Friday, February 06, 2009

Thesaurusi (or how descriptivist can you go?)

Over the past month or so there has been an influx of new editors at the Simple English Wiktionary (and you're more than welcome to join us). One of them saw fit to add an entry for thesaurusi, after all, there was one on the English Wiktionary. I headed over there and sure enough, there it was.

You see how it got there don't you? If you look up thesaurus in a dictionary, it tells you that there are two possible plurals +es or +i. Now if you've never noticed that some English nouns that end in -us form their plurals by dropping the -us and replacing it with -i, it would make sense just to stick an -i on the end and voila!

I referred the obvious mistake for deletion, but lo and behold, thesaurusi is actually out there, and not just in the nescient scribblings of some teenage facebook adict.
  • 1965, Pierre A. Rinfret, “Changing Population and Changing Demand”, Financial Analysts Journal, Vol. 17 No. 5, page 75:
    In the closing weeks of 1959 and the early weeks of 1960, book dealers must have had a bonanza in selling thesaurusi.
  • 1999, Lynn Tooma et al., Exploring the Bible, ISBN 0884894649, page 49:
    Gather a variety of dictionaries and thesaurusi written for middle-school students as well as adults.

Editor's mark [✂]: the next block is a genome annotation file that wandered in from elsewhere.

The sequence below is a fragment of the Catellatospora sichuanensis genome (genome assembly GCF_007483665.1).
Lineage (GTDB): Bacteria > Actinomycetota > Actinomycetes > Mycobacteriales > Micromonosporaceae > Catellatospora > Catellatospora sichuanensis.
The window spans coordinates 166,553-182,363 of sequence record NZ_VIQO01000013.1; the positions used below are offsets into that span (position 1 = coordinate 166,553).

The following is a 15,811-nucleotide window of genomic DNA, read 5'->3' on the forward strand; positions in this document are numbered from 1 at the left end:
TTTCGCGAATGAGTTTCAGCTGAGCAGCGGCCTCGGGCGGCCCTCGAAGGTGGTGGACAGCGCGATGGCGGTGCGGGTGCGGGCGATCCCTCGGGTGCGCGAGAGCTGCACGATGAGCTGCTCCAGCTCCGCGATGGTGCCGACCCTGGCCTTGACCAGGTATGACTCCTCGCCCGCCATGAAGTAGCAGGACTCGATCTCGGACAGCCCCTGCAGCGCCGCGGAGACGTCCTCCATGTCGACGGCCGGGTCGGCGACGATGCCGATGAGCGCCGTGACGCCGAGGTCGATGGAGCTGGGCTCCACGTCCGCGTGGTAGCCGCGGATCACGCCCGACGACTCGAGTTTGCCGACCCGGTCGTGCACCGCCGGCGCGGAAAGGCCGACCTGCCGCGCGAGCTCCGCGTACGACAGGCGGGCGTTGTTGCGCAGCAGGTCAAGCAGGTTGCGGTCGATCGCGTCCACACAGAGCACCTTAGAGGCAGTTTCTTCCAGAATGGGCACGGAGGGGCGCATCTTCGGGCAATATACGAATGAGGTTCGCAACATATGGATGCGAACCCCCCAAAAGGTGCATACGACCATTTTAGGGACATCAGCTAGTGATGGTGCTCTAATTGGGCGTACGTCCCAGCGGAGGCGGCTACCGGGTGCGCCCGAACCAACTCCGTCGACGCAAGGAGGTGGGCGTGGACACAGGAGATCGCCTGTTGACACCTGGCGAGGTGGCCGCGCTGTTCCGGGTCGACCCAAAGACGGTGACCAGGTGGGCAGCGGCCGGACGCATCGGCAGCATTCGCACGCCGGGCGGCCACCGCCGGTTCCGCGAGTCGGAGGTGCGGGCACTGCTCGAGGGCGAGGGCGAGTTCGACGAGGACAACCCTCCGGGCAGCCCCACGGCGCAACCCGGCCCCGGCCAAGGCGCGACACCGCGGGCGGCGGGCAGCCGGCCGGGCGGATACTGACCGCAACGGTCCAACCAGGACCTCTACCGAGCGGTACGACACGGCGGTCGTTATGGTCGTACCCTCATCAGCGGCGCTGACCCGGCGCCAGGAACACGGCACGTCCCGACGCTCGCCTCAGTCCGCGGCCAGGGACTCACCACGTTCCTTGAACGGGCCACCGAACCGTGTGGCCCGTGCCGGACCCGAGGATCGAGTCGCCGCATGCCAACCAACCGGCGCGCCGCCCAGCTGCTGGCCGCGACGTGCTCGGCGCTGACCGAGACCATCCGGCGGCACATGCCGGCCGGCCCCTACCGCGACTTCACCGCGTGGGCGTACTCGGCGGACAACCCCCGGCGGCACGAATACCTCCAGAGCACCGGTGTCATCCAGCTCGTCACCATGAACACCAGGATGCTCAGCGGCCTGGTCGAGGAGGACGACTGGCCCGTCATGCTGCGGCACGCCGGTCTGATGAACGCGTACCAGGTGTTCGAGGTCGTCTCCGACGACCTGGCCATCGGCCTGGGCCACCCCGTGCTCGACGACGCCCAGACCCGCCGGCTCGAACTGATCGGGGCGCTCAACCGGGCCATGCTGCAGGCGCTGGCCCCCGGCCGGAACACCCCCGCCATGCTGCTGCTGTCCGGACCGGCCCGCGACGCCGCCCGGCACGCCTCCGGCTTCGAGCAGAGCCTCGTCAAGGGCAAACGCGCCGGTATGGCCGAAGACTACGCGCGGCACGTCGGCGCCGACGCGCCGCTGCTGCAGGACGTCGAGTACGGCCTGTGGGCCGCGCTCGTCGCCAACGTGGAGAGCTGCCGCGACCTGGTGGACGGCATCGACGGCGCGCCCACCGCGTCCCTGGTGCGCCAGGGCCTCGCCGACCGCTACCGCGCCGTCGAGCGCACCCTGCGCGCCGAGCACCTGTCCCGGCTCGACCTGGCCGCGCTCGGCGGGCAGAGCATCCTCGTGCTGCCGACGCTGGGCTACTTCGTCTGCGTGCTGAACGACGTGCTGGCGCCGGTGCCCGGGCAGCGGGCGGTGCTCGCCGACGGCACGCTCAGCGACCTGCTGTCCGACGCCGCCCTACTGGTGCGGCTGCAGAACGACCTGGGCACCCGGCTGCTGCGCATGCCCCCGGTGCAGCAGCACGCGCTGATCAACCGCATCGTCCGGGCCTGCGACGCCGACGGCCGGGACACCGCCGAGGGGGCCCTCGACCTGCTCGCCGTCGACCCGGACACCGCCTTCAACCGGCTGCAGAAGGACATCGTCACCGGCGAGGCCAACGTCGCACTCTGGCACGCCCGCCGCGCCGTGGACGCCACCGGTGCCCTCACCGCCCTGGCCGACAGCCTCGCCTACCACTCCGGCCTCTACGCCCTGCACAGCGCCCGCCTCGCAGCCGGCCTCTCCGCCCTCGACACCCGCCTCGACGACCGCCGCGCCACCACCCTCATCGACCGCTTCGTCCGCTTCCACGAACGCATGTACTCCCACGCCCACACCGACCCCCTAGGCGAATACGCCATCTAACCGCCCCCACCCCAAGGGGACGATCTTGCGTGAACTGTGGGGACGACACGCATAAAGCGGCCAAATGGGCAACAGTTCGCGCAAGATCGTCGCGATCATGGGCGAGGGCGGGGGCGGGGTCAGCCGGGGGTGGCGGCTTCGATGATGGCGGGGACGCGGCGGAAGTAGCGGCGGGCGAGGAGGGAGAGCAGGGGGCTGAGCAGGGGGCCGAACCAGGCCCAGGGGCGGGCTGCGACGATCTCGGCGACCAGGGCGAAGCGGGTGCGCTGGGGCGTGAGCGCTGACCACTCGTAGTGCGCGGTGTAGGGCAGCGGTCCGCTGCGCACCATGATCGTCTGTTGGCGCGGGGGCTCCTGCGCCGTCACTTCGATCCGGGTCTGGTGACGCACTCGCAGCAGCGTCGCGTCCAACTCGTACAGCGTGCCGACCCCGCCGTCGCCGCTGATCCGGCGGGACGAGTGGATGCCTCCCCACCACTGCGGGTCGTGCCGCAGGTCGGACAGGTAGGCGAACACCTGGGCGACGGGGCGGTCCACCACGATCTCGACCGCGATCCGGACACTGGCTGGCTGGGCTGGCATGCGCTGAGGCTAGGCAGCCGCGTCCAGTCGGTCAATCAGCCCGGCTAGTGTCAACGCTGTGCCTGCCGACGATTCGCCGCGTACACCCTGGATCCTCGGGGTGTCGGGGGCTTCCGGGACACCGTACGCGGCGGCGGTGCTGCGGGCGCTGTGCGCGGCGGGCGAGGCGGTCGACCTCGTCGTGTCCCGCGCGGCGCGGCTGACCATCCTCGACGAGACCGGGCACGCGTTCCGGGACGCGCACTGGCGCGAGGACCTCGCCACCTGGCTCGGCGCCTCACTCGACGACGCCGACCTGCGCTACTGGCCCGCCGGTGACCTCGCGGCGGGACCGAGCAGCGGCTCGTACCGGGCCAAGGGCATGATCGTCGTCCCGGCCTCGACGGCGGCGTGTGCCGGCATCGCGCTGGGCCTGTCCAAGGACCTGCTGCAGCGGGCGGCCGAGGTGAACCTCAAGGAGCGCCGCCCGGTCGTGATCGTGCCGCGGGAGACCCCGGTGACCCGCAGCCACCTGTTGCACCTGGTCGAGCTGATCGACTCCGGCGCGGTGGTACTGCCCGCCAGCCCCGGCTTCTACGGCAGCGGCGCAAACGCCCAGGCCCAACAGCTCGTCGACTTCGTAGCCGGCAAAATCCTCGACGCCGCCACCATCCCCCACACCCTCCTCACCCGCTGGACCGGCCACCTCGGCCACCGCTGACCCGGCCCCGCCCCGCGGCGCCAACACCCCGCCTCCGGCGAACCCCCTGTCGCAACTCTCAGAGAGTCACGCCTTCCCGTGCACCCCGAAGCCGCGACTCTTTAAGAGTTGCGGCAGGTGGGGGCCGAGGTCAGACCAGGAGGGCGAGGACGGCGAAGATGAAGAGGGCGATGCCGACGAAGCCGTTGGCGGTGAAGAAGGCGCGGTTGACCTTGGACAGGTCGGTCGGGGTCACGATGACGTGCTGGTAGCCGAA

• 2004, Vincent Mary, “MeSH and Specialized Terminologies”, in MedInfo 2004, ISBN 1586034448, page 530:
    UMLS is an integration of several thesaurusi.
A discussion ensued and it was decided to keep it with the following entry:
"(rare, considered nonstandard) Misconstruction of thesauruses, plural form of thesaurus."
At the SEWikt, we've put a redirect to thesauri and left it at that. But don't be surprised if one dark night, just when you least expect it, you stumble across alumnusi, stimulusi, fungusi, nucleusi, cactusi or one of their ilk and you find yourself running screaming down the street, your descriptivist sensibilities flapping behind you in tatters.

3 comments:

Alex Case said...

The odd thing is that I think it would actually sound unpleasant even if you didn't know it was wrong

Daniel said...

So, how many times does a word have to be spelt incorrectly the same way (in some kind of authoritative reference) before it becomes an 'accepted spelling'?

Brett said...

Anywhere from once to never.